With cabozantinib being a "dirtier" inhibitor—meaning that it targets multiple receptors such as MET, AXL, and VEGF—it was just intuitive to think that you might have more response rates in the non–clear cell cohort. So two years ago, along with some of my former colleagues at MD Anderson, we looked at cabozantinib retrospectively in the non–clear cell cohort, which includes chromophobe, papillary type 1, papillary type 2, and translocation RCCs.8 It was intriguing that there was actually a 78.6% disease control rate, and a lot of times that was actually in a second- or third-line setting, because at the time that we collected this data, cabozantinib was a newer therapy that wasn’t being used and was not approved in the frontline setting. So I think it'll be really interesting to see the CABOSUN2 readouts to get some prospective data to confirm what we've observed in the retrospective setting.

Sometimes the question is, how long can patients stay on cabozantinib from the standpoint of its side-effect profile? It can be a tough drug to tolerate, but I think if your patient has a good performance status and is up for it, it's a really nice option for these non–clear cell RCC patients who historically have had very few options.

I also think that this population, because of the dearth of options they've had, might benefit from molecular profiling. Is that something you're routinely doing in your practice?

Zita Lim

After patients have progressed on their front-line therapy, we typically then acquire molecular profiling. The problem is that oftentimes it may not reveal a targetable mutation. But that's the goal: to find something where potentially if they've progressed on the front-line therapy, you have other options. And often that may mean referral to our phase 1 clinic to see if they have a unique investigative therapy that they might respond to.

The other group of non–clear cell patients that we still struggle with the most are the renal medullary carcinoma patients. We are also definitely referring those patients for molecular profiling. There's ongoing laboratory research trying to find targets for these patients. This is an orphan disease. All these patients typically are very young. The oldest I’ve treated were in their 40s, but most of them present in their late teens, 20s, and early 30s. And they all have sickle cell trait in their background and most are of African origin. Sadly, this disease is the most aggressive of all kidney cancers with a median OS of only 13 months.9

Right now, we do have a clinical trial going on for this patient population. They tend to be treated very differently than other kidney cancer patients, where we lean more on traditional cytotoxic chemotherapies such as paclitaxel/carboplatin or gemcitabine/doxorubicin, and we are adding other agents to this combination to see if they can help. But for now, this is an underserved cancer that we're focusing on.

Other rare subtypes we encounter are chromophobe and translocation RCCs. Do you have any practice patterns when it comes to these patients?

Emily Lemke

As you previously mentioned, the opportunity for these patients to participate in available clinical trials, like CABOSUN2, is a great option. There is also an ongoing trial looking at nivolumab/ipilimumab versus sunitinib in non–clear cell disease.10 However, this isn’t a realistic option for some patients based on their location and access to clinical trials. I referenced data suggesting a response to cabozantinib for non–clear cell cohorts, and this absolutely applies to these two histological subtypes as well. As you mentioned, along with cabozantinib, mTOR inhibitors tend to be a great option for chromophobe RCC. There is a real paucity of data when it comes to translocation RCC, most recommendations are anecdotal. Again, minimal response to cabozantinib or immunotherapy has been observed, so these would be my go-to options in the absence of a clinical trial.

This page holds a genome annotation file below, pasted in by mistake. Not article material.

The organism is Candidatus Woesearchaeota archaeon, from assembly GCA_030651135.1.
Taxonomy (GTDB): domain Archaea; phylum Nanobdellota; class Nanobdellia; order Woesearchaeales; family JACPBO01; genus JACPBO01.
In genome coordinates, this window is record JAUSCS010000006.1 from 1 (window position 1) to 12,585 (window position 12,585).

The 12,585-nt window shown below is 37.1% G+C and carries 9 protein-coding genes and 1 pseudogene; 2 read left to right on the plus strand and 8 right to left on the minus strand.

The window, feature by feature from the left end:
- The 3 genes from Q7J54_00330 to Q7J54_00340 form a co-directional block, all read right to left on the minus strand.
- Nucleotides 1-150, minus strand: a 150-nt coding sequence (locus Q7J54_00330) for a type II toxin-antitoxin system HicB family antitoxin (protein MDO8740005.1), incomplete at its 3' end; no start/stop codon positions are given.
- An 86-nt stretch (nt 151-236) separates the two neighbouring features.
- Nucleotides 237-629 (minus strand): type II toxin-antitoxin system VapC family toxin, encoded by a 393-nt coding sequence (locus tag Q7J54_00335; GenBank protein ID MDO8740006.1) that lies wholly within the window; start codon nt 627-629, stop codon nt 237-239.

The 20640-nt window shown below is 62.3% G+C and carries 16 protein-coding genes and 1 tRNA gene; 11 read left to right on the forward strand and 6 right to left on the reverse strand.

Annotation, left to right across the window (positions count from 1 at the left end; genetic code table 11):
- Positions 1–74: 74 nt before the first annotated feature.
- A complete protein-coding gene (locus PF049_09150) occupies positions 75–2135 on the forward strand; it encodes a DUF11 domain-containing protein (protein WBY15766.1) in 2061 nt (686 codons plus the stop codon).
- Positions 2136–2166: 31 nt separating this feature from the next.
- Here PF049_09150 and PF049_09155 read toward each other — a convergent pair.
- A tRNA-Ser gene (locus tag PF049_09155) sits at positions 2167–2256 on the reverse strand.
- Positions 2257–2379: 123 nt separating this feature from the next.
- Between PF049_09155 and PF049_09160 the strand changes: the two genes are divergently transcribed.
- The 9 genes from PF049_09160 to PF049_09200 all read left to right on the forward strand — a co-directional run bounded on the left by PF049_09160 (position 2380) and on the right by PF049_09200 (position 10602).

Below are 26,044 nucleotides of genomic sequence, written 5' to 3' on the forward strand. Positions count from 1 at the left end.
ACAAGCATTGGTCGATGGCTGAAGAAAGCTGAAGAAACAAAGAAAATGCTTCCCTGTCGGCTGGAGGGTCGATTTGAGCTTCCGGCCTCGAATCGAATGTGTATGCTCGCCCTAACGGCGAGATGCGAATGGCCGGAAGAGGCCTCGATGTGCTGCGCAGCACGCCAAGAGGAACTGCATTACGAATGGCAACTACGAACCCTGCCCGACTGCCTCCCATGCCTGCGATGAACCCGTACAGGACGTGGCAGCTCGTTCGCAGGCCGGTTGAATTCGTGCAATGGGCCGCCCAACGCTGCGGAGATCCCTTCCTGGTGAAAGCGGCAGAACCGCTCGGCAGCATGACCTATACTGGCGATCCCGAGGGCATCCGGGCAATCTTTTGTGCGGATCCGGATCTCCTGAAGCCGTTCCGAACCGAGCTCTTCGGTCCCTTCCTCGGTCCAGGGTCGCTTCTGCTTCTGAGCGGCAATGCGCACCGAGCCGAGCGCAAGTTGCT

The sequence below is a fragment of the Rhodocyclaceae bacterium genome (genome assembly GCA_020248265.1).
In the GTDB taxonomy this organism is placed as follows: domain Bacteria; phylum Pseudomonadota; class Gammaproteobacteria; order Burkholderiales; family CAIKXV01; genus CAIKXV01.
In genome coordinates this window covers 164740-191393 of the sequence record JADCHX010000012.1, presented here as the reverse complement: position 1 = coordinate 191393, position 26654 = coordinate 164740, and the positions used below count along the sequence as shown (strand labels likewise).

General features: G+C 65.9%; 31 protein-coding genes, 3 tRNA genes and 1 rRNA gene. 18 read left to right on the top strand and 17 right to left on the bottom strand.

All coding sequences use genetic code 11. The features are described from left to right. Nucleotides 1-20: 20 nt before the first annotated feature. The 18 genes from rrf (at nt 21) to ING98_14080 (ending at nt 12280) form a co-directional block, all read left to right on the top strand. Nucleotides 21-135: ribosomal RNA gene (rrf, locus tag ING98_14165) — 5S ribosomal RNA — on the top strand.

Also, I think it's so important that patients with these super rare subtypes are evaluated at large centers, like MD Anderson, Memorial Sloan Kettering, Dana-Farber, etc., because they're such a rare entity, and it's impossible for oncologists in smaller institutions where they just don't see these patients in high enough volumes to really develop that expertise. So for the community oncologist or the smaller centers, understanding and knowing who your experts are is really valuable when you come across these super rare subtypes of RCC.


  1. Tannir NM, Signoretti S, Choueiri TK, et al. Efficacy and Safety of Nivolumab Plus Ipilimumab versus Sunitinib in First-line Treatment of Patients with Advanced Sarcomatoid Renal Cell Carcinoma. Clin Cancer Res. 2020 Sep 1. [Epub ahead of print]. doi: 10.1158/1078-0432.CCR-20-2063. 
  2. Suárez C, Lee J, Ziobro M, et al. First-Line Pembrolizumab (pembro) Monotherapy for Advanced Non‒Clear Cell Renal Cell Carcinoma (nccRCC): Updated Follow-Up for KEYNOTE-427 Cohort B. Ann Oncol. 2019;30(suppl_5):v356-v402.
  3. Motzer RJ, Tannir NM, McDermott DF, et al. Nivolumab plus Ipilimumab versus Sunitinib in Advanced Renal-Cell Carcinoma. N Engl J Med. 2018;378:1277-1290.
  4. Cabozantinib or Sunitinib Malate in Treating Participants With Metastatic Variant Histology Renal Cell Carcinoma.
  5. Yip SM, Morales JMR, Donskov F, et al. Outcomes of Metastatic Chromophobe Renal Cell Carcinoma (chrRCC) in the Targeted Therapy Era: Results from the International Metastatic Renal Cell Cancer Database Consortium (IMDC). Kidney Cancer. 2017;1:41-147.
  6. Tannir NM, Jonasch E, Albiges L, et al. Everolimus Versus Sunitinib Prospective Evaluation in Metastatic Non-Clear Cell Renal Cell Carcinoma (ESPN): A Randomized Multicenter Phase 2 Trial. Eur Urol. 2016;69:866-874.
  7. Srinivasan R, Gurram S, Al Harthy M, et al. Results from a phase II study of bevacizumab and erlotinib in subjects with advanced hereditary leiomyomatosis and renal cell cancer (HLRCC) or sporadic papillary renal cell cancer. J Clin Oncol. 2020;38(suppl; abstr 5004).
  8. Campbell MT, Bilenb MA, Shah AY, et al. Cabozantinib for the treatment of patients with metastatic non-clear cell renal cell carcinoma: A retrospective analysis. Eur J Cancer. 2018;104:188-194.
  9. Shah AY, Karam JA, Malouf GG, et al. Management and outcomes of patients with renal medullary carcinoma: a multicentre collaborative study. BJU Int. 2017;120:782-792.
  10. Randomized Phase-II Study of Nivolumab Plus Ipilimumab vs. Standard of Care in Untreated and Advanced Non-clear Cell RCC (SUNIFORECAST).